P.E.I. justice minister describes 'great first step' toward therapeutic court

A new type of court system for Prince Edward Island, talked about for a decade, would focus on treatment rather than punishment.

Addictions and mental health issues on rise, says Bloyce Thompson

Justice Minister Bloyce Thompson says the P.E.I. government is 'exploring the options of therapeutic courts, where we can maybe avoid incarcerations.' (Kirk Pennell/CBC)

P.E.I.'s Justice Minister Bloyce Thompson says the province has taken a "great first step" toward establishing a system for some offenders that would focus on treating their mental health and addictions issues rather than putting them in jail.

The province has been talking about the possibility of establishing a therapeutic mental health court going back at least as far as 2012, when government issued a request for proposals for a research project to outline what such a system could look like.

Thompson raised the possibility of establishing a therapeutic court in response to concerns from the opposition about rapidly increasing incarceration rates for women in the province.

"Addictions and mental health [problems] are on the increase across not only Prince Edward Island but across the country," said Thompson. "We really have to focus on an upstream approach, a therapeutic approach. And that's why we are exploring the options of therapeutic courts, where we can maybe avoid incarcerations."

Thompson said senior staff in his department are exploring the possibility, "and early conversations with the chief judge indicate that there is an interest in it. So it's a great first step."

Thompson wouldn't provide a timeline for when he'd like to see a program move forward, but said "the premier and I have had this discussion and … [the] therapeutic approach is the kind of way our government wants to head."

Traditional system 'not well equipped'

In other provinces, such courts divert some offenders outside the criminal justice system requiring them to undergo treatment and rehabilitation.

Nova Scotia's first mental health court in Dartmouth — since renamed wellness court to avoid the stigma associated with mental illness — was established in 2009.

Similar courts have since been created in multiple locations across the province, including Amherst, Port Hawkesbury and Wagmatcook First Nation.

The specialty court established in 2018 at Wagmatcook First Nation in Nova Scotia combines provincial court services, an Aboriginal Wellness court and Gladue court. (Len Wagg/Government of Nova Scotia)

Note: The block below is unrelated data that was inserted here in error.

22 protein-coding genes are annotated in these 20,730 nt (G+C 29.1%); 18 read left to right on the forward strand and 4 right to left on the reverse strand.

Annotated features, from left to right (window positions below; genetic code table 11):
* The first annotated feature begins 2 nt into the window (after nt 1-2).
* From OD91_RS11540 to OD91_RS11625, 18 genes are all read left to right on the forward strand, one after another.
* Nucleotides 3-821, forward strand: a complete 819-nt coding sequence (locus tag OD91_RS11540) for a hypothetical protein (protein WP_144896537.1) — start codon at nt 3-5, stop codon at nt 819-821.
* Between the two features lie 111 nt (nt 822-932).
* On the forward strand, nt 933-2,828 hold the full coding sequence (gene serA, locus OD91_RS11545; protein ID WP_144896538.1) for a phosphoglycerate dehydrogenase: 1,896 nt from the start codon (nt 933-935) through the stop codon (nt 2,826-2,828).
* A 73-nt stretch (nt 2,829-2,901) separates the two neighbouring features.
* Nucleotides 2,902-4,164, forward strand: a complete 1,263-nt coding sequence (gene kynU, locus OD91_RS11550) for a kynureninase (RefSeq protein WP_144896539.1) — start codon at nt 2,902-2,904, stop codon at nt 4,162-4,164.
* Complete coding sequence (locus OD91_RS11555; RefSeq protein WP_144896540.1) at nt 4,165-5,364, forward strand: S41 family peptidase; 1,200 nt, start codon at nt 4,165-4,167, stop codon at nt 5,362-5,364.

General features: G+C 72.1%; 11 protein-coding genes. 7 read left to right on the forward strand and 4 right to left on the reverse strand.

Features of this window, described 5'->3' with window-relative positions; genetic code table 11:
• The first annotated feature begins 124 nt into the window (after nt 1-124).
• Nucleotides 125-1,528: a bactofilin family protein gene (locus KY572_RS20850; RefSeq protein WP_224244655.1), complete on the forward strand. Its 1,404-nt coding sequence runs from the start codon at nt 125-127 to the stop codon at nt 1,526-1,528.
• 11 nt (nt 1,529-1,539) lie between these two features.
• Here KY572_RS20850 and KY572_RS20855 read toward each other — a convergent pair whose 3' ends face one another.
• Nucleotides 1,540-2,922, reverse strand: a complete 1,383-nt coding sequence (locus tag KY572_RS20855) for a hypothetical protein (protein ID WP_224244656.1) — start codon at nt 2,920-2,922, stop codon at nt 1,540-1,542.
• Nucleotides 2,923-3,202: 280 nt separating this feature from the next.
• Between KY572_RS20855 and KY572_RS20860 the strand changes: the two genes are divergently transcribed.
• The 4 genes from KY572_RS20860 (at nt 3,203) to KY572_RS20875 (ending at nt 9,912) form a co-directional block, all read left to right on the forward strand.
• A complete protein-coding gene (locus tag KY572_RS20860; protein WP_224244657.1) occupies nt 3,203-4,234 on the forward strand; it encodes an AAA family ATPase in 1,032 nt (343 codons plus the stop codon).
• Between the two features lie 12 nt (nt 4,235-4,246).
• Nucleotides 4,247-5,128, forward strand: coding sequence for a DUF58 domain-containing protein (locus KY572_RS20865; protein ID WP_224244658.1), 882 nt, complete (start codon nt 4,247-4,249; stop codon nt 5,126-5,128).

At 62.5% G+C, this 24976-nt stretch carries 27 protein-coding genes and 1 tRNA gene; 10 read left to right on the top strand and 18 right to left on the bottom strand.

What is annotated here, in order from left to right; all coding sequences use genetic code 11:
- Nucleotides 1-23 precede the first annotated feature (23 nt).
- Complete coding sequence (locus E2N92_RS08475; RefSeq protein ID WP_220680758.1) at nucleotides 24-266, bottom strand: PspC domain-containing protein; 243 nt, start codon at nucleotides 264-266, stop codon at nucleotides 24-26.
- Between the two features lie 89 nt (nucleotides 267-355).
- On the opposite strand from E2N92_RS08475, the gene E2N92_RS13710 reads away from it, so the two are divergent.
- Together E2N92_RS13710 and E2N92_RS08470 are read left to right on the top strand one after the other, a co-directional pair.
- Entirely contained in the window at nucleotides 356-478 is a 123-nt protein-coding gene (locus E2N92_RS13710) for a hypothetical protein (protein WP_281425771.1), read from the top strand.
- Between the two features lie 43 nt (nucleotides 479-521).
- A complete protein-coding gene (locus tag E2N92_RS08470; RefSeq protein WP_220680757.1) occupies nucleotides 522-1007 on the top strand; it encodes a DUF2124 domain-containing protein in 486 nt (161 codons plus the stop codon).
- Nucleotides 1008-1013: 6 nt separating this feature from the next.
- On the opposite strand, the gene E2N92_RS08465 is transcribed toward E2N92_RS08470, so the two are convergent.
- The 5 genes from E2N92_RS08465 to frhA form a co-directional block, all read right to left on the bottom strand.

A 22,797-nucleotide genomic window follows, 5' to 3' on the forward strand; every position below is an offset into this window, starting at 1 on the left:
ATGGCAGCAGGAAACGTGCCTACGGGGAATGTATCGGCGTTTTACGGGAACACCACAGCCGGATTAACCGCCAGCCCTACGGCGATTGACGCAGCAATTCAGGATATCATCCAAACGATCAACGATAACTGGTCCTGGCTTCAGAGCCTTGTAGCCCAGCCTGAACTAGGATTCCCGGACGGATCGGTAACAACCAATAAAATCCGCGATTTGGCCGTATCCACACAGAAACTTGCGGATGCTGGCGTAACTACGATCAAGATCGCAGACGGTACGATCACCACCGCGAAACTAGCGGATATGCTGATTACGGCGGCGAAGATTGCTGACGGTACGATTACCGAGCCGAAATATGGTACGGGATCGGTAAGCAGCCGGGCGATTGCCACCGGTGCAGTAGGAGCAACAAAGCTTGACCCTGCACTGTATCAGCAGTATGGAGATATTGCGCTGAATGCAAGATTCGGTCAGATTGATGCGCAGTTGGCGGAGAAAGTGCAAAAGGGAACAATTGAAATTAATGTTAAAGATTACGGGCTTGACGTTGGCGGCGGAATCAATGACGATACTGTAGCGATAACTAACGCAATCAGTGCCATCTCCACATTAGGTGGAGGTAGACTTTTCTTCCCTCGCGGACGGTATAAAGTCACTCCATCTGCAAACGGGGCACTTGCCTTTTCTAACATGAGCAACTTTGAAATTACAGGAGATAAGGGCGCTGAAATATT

A 2019 review involving the school of health at Dalhousie University concluded "the traditional criminal justice system is not well equipped to address the complex needs of individuals living with mental illness and substance use."

The review cited the wellness court program as "a commendable shift in the criminal justice system and the promising outcomes indicate a potential for reflecting on aspects that can be feasibly integrated into traditional court settings."

To be admitted into Nova Scotia's wellness court, offenders must accept responsibility for their actions, and be diagnosed with a mental illness related to their offence.

A 2014 report found that 86 per cent of the 232 people admitted to the program at that point had completed their course of treatment.

P.E.I. jail is over capacity

While any therapeutic court on P.E.I. would presumably accept anyone, the topic came up recently after the Official Opposition raised concerns about the increasing number of women spending time in P.E.I.'s provincial correctional facility.

According to briefing notes obtained by the Official Opposition, the number of bed days for female inmates increased by 170 per cent over four years — from 2,277 in 2015-16 to 6,159 in 2019-20.

The figure for 2019-20 is more than four times the facility's stated annual capacity for female inmates, which is 1,460 bed days. A new 35-bed wing for female inmates is expected to be completed next year.

"I don't think women have suddenly become more criminal over the past few years, so what's changed?" asked Steve Howard, MLA for Summerside-South Drive during question period Friday. 

"I can only assume that these statistics are alarming enough for you and your department to be researching the underlying causes."

Thompson said one factor was an increase in cases dealing with mental health and addictions.

"We have to do more, we have to look at our programs and it's all about community wellbeing," Thompson said.

"The women offenders need our full support so we don't have to incarcerate women. We have to take a different approach, we have to take a leadership role in this and the Department of Justice and Public Safety is willing to do that."

More from CBC P.E.I. 


Kerry Campbell

Provincial Affairs Reporter

Kerry Campbell is the provincial affairs reporter for CBC P.E.I., covering politics and the provincial legislature.


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